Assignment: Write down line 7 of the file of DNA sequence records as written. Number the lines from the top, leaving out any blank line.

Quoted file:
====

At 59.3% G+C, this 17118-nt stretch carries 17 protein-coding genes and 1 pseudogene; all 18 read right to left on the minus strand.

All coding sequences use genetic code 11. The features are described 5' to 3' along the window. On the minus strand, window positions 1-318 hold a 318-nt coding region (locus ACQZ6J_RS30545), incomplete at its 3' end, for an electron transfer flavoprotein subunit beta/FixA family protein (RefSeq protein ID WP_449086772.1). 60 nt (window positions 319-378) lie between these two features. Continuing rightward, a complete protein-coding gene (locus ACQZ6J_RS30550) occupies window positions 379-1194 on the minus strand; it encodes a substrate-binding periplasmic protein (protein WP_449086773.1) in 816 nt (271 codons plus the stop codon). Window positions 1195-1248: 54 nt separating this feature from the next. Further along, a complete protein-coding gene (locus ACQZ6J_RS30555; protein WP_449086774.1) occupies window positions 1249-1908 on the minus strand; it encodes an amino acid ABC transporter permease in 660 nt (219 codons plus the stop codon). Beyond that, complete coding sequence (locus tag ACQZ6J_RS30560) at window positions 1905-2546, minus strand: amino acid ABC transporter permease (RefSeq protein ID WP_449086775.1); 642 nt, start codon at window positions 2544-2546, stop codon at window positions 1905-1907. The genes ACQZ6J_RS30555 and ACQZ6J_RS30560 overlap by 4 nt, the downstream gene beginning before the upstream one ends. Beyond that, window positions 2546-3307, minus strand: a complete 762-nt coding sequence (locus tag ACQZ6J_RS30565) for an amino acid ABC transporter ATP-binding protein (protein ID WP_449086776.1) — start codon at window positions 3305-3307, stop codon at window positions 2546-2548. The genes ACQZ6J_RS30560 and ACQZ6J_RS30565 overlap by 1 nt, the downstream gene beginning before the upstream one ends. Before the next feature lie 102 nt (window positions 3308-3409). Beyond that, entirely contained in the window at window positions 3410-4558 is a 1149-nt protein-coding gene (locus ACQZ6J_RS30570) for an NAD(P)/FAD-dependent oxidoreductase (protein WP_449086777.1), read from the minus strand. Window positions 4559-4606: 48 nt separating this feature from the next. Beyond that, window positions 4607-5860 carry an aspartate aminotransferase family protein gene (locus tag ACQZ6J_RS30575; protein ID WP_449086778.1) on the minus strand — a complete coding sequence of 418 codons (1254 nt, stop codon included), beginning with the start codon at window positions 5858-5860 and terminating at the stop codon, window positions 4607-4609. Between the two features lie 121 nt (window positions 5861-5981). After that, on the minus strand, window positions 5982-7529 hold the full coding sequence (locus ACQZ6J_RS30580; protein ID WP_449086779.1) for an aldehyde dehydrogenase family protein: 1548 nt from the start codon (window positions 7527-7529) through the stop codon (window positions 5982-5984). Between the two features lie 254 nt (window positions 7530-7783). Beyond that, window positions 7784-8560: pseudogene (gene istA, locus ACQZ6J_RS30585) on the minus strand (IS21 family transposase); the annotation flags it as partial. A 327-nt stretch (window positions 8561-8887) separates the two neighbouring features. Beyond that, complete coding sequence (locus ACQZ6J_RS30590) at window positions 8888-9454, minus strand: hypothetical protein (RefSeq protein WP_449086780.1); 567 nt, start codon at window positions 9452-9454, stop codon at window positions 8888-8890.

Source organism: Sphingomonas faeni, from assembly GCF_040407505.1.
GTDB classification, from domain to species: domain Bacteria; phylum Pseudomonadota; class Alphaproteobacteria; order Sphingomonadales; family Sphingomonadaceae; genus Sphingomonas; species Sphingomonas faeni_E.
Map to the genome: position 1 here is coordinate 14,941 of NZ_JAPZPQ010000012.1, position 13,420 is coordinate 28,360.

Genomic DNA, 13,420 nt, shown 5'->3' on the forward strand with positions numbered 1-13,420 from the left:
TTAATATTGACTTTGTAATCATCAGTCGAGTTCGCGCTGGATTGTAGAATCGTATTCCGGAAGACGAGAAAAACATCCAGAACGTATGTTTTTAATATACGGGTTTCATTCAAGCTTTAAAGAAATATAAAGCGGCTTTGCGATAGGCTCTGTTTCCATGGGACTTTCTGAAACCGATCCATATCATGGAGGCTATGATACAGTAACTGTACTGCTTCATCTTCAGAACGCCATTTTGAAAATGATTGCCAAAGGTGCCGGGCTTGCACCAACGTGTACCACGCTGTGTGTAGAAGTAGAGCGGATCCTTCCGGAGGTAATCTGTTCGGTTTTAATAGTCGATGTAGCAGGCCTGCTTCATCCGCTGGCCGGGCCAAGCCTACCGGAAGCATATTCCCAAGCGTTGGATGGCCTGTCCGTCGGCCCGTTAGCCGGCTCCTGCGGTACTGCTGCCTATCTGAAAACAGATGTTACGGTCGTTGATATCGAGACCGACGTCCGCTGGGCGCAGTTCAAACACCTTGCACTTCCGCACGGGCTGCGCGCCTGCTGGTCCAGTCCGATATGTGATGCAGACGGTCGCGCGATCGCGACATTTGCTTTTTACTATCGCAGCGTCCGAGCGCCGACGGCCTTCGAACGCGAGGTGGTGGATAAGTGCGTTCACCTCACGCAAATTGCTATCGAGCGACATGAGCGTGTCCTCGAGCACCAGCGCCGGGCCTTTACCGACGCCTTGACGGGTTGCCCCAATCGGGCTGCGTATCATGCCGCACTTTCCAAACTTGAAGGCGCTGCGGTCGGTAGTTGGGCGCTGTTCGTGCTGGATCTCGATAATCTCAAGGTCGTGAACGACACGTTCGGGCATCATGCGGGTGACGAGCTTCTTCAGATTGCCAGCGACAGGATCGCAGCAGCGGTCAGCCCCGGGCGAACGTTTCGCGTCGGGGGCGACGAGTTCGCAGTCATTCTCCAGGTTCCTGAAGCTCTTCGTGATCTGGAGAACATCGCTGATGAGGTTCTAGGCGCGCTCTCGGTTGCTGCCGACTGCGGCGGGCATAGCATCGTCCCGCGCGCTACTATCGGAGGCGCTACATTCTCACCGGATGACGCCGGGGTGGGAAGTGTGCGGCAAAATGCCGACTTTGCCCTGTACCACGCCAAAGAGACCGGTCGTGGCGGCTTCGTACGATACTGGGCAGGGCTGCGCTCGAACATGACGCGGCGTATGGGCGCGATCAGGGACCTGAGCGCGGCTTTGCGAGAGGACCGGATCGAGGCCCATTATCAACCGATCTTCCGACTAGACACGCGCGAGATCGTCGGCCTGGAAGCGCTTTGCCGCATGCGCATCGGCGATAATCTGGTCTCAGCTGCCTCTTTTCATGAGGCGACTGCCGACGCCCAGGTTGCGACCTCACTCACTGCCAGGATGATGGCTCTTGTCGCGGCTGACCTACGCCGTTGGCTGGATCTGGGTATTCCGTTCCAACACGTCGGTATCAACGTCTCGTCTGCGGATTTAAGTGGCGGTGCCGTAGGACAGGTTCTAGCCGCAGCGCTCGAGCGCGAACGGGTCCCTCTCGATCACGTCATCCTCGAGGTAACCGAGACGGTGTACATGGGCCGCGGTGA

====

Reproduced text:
TTAATATTGACTTTGTAATCATCAGTCGAGTTCGCGCTGGATTGTAGAATCGTATTCCGGAAGACGAGAAAAACATCCAGAACGTATGTTTTTAATATACGGGTTTCATTCAAGCTTTAAAGAAATATAAAGCGGCTTTGCGATAGGCTCTGTTTCCATGGGACTTTCTGAAACCGATCCATATCATGGAGGCTATGATACAGTAACTGTACTGCTTCATCTTCAGAACGCCATTTTGAAAATGATTGCCAAAGGTGCCGGGCTTGCACCAACGTGTACCACGCTGTGTGTAGAAGTAGAGCGGATCCTTCCGGAGGTAATCTGTTCGGTTTTAATAGTCGATGTAGCAGGCCTGCTTCATCCGCTGGCCGGGCCAAGCCTACCGGAAGCATATTCCCAAGCGTTGGATGGCCTGTCCGTCGGCCCGTTAGCCGGCTCCTGCGGTACTGCTGCCTATCTGAAAACAGATGTTACGGTCGTTGATATCGAGACCGACGTCCGCTGGGCGCAGTTCAAACACCTTGCACTTCCGCACGGGCTGCGCGCCTGCTGGTCCAGTCCGATATGTGATGCAGACGGTCGCGCGATCGCGACATTTGCTTTTTACTATCGCAGCGTCCGAGCGCCGACGGCCTTCGAACGCGAGGTGGTGGATAAGTGCGTTCACCTCACGCAAATTGCTATCGAGCGACATGAGCGTGTCCTCGAGCACCAGCGCCGGGCCTTTACCGACGCCTTGACGGGTTGCCCCAATCGGGCTGCGTATCATGCCGCACTTTCCAAACTTGAAGGCGCTGCGGTCGGTAGTTGGGCGCTGTTCGTGCTGGATCTCGATAATCTCAAGGTCGTGAACGACACGTTCGGGCATCATGCGGGTGACGAGCTTCTTCAGATTGCCAGCGACAGGATCGCAGCAGCGGTCAGCCCCGGGCGAACGTTTCGCGTCGGGGGCGACGAGTTCGCAGTCATTCTCCAGGTTCCTGAAGCTCTTCGTGATCTGGAGAACATCGCTGATGAGGTTCTAGGCGCGCTCTCGGTTGCTGCCGACTGCGGCGGGCATAGCATCGTCCCGCGCGCTACTATCGGAGGCGCTACATTCTCACCGGATGACGCCGGGGTGGGAAGTGTGCGGCAAAATGCCGACTTTGCCCTGTACCACGCCAAAGAGACCGGTCGTGGCGGCTTCGTACGATACTGGGCAGGGCTGCGCTCGAACATGACGCGGCGTATGGGCGCGATCAGGGACCTGAGCGCGGCTTTGCGAGAGGACCGGATCGAGGCCCATTATCAACCGATCTTCCGACTAGACACGCGCGAGATCGTCGGCCTGGAAGCGCTTTGCCGCATGCGCATCGGCGATAATCTGGTCTCAGCTGCCTCTTTTCATGAGGCGACTGCCGACGCCCAGGTTGCGACCTCACTCACTGCCAGGATGATGGCTCTTGTCGCGGCTGACCTACGCCGTTGGCTGGATCTGGGTATTCCGTTCCAACACGTCGGTATCAACGTCTCGTCTGCGGATTTAAGTGGCGGTGCCGTAGGACAGGTTCTAGCCGCAGCGCTCGAGCGCGAACGGGTCCCTCTCGATCACGTCATCCTCGAGGTAACCGAGACGGTGTACATGGGCCGCGGTGA